Wednesday Feb 28, 2024
Wednesday Feb 28, 2024

Violence against women and girls has invaded all spaces including virtual

2023 Nov 26, 9:32,

(Statement by UNFPA Executive Director Dr. Natalia Kanem on the International Day for the Elimination of Violence against Women 2023)

For many women and girls, no place is completely safe. Violence invades their homes, schools and workplaces, and now, it is becoming alarmingly widespread in their digital lives.

Online violence can happen anywhere, to anyone, at any time. Yet, it disproportionately affects women and girls.

Globally, nearly 60 per cent of women have experienced some form of digital violence, on their phones or online. They are bombarded with toxic social media posts, hate speech and violent content, or have their images sexualized, distorted and shared without their permission.

For individuals vulnerable to intersecting forms of discrimination, the levels of digital violence they experience are even more extreme. Research shows LGBTQIA+ people, women and girls with disabilities, and people of African descent all experience online abuse specifically tied to their identities. Black women are an estimated 84 per cent more likely than white women to be attacked in abusive tweets.

Fortunately, survivors and allies are taking action. Already, more than 54,000 signatories have joined UNFPA’s #bodyright campaign and committed to champion the right to bodily autonomy and freedom from violence. Survivors and advocates – artists, activists, politicians and tech experts among them – are sharing stories and demanding change.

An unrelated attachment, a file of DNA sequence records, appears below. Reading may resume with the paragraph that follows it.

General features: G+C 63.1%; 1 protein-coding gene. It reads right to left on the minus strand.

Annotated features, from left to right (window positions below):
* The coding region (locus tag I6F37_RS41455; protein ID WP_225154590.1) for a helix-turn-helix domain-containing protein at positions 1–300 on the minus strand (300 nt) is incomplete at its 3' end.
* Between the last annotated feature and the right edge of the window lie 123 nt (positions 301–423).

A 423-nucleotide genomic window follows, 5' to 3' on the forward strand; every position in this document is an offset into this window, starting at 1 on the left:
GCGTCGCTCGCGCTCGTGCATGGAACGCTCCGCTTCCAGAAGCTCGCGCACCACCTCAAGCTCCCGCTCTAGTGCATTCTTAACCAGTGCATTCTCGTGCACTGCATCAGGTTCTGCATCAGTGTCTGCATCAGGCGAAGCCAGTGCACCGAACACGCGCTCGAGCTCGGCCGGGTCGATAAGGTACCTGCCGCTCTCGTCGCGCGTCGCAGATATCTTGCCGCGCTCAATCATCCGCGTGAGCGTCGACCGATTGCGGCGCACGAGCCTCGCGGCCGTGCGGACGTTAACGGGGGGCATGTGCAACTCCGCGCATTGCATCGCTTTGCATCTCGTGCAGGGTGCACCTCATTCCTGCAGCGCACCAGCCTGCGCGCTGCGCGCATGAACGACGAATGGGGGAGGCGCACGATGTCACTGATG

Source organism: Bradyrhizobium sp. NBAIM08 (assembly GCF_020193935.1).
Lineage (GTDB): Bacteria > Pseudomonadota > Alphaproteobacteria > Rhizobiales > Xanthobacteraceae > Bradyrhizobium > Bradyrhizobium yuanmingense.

UNFPA is a prominent leader of the EU-UN Spotlight Initiative, which globally has helped strengthen 477 laws and policies to end all forms of violence against women and girls. For example, the Spotlight Initiative supported Zimbabwe in adopting southern Africa’s most comprehensive legal framework to stop online violence. When implemented, these types of laws offer protection and a pathway to justice.

Ending technology-facilitated gender based violence depends on women playing central and equal roles in designing the technology and innovations that are shaping our future, a goal that UNFPA backs through its Equity 2030 Alliance. Currently, only one-fifth of people working on artificial intelligence are women, even as evidence grows of AI’s significant gender biases. Now is the time to correct such imbalances through investment in gender-inclusive research and design.

Technology, designed the right way, can serve the needs of survivors. That’s why UNFPA has recently developed guidance on using and creating safe, ethical and survivor-centered technology to address gender-based violence.

Online or off, all spaces should be free from gender-based violence. This International Day for the Elimination of Violence against Women, let us recommit to concrete actions that will protect women and girls in all their diversity. Let us recommit to building a world that is more just, inclusive and equitable, and where women and girls can live in peace.


Violence Women girls
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